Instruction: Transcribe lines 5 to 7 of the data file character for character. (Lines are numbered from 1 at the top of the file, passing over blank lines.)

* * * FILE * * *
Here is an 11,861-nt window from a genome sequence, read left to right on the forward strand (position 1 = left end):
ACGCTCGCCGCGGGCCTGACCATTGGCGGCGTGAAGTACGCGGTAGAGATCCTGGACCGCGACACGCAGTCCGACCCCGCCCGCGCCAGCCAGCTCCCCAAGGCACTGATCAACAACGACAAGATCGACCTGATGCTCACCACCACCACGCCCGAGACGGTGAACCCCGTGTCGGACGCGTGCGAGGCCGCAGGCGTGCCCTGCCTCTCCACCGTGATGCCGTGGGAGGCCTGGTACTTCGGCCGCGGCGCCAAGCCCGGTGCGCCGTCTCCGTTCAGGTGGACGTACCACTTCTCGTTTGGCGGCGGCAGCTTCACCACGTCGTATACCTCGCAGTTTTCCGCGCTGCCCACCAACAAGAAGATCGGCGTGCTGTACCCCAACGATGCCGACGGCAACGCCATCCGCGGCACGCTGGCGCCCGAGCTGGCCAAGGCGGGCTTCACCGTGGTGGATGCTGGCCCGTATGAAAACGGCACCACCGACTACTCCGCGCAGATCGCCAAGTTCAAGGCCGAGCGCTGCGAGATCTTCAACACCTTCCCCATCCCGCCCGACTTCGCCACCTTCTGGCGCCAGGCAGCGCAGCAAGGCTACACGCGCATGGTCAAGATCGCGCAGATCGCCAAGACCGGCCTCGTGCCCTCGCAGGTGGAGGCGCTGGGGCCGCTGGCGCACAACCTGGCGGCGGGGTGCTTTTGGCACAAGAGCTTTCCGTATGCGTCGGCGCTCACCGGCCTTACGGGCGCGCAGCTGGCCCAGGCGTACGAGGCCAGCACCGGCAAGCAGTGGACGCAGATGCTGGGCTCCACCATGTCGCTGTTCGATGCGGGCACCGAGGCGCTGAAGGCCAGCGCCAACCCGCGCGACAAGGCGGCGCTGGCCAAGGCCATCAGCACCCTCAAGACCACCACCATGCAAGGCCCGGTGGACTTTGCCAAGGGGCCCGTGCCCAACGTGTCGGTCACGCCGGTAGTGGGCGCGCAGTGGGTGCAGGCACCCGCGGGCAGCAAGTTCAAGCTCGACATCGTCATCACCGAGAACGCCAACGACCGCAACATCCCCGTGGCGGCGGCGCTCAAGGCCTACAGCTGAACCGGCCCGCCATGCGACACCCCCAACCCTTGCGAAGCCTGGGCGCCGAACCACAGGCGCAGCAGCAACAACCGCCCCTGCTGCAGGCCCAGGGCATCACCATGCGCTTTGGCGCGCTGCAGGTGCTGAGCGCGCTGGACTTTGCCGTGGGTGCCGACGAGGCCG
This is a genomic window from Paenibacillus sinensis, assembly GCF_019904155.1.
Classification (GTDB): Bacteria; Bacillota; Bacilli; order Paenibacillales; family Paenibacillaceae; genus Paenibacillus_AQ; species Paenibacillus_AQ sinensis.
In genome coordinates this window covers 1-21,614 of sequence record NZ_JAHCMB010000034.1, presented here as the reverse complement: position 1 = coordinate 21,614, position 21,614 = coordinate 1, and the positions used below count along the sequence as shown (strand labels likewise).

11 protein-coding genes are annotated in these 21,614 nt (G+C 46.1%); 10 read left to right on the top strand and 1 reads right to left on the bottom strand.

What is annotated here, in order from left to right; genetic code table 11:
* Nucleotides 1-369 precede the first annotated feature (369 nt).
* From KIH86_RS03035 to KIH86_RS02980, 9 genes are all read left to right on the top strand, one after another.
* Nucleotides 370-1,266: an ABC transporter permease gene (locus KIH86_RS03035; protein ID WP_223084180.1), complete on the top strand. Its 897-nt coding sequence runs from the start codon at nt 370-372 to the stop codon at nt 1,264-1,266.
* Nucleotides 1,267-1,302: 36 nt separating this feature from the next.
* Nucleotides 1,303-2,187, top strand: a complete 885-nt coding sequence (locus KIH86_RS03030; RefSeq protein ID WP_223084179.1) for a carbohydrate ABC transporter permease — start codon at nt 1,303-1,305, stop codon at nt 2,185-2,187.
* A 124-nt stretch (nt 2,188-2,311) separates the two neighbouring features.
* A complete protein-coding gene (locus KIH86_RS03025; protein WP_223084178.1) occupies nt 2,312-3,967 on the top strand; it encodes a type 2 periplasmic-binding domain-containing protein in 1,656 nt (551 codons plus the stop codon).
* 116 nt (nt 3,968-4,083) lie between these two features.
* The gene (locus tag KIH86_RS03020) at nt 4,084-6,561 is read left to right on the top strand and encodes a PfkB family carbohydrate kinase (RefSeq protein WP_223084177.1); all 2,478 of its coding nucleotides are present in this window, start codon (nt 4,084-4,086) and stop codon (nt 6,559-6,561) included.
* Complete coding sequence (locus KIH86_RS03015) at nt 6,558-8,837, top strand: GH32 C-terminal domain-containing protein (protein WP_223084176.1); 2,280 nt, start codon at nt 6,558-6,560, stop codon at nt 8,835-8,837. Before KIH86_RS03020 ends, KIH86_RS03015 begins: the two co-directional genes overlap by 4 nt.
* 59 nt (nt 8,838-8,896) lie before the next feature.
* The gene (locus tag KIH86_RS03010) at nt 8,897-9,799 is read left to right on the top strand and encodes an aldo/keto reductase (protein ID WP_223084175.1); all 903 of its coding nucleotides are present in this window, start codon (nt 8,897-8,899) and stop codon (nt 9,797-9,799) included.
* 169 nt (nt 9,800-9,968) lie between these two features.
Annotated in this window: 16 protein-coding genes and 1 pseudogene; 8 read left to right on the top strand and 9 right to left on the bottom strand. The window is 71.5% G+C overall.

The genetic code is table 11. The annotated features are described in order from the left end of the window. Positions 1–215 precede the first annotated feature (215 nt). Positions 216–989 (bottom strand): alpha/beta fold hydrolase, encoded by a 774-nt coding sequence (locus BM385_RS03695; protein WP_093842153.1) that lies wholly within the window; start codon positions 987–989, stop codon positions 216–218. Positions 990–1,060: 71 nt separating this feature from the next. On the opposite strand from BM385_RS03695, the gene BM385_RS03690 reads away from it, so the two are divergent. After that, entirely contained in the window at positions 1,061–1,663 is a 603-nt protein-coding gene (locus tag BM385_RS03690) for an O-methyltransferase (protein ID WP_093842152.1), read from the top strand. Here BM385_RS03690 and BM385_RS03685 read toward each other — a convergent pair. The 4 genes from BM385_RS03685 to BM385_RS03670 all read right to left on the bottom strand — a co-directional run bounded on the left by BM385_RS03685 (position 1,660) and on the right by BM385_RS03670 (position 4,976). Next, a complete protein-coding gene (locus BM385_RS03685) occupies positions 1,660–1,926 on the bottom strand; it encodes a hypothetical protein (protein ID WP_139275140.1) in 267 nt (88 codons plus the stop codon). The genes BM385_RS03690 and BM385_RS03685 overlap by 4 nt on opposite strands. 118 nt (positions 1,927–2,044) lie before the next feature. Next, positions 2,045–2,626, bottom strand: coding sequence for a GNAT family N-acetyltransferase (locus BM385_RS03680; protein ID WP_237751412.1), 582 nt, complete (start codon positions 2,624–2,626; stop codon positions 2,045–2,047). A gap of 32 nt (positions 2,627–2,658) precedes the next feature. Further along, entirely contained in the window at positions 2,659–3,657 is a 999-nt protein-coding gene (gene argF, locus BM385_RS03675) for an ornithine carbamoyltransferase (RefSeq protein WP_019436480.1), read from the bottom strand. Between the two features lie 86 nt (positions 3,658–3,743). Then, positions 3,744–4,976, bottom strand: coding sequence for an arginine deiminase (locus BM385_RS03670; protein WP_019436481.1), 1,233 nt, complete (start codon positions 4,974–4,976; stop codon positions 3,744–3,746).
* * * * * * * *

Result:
In genome coordinates this window covers 1-21,614 of sequence record NZ_JAHCMB010000034.1, presented here as the reverse complement: position 1 = coordinate 21,614, position 21,614 = coordinate 1, and the positions used below count along the sequence as shown (strand labels likewise).

11 protein-coding genes are annotated in these 21,614 nt (G+C 46.1%); 10 read left to right on the top strand and 1 reads right to left on the bottom strand.

What is annotated here, in order from left to right; genetic code table 11: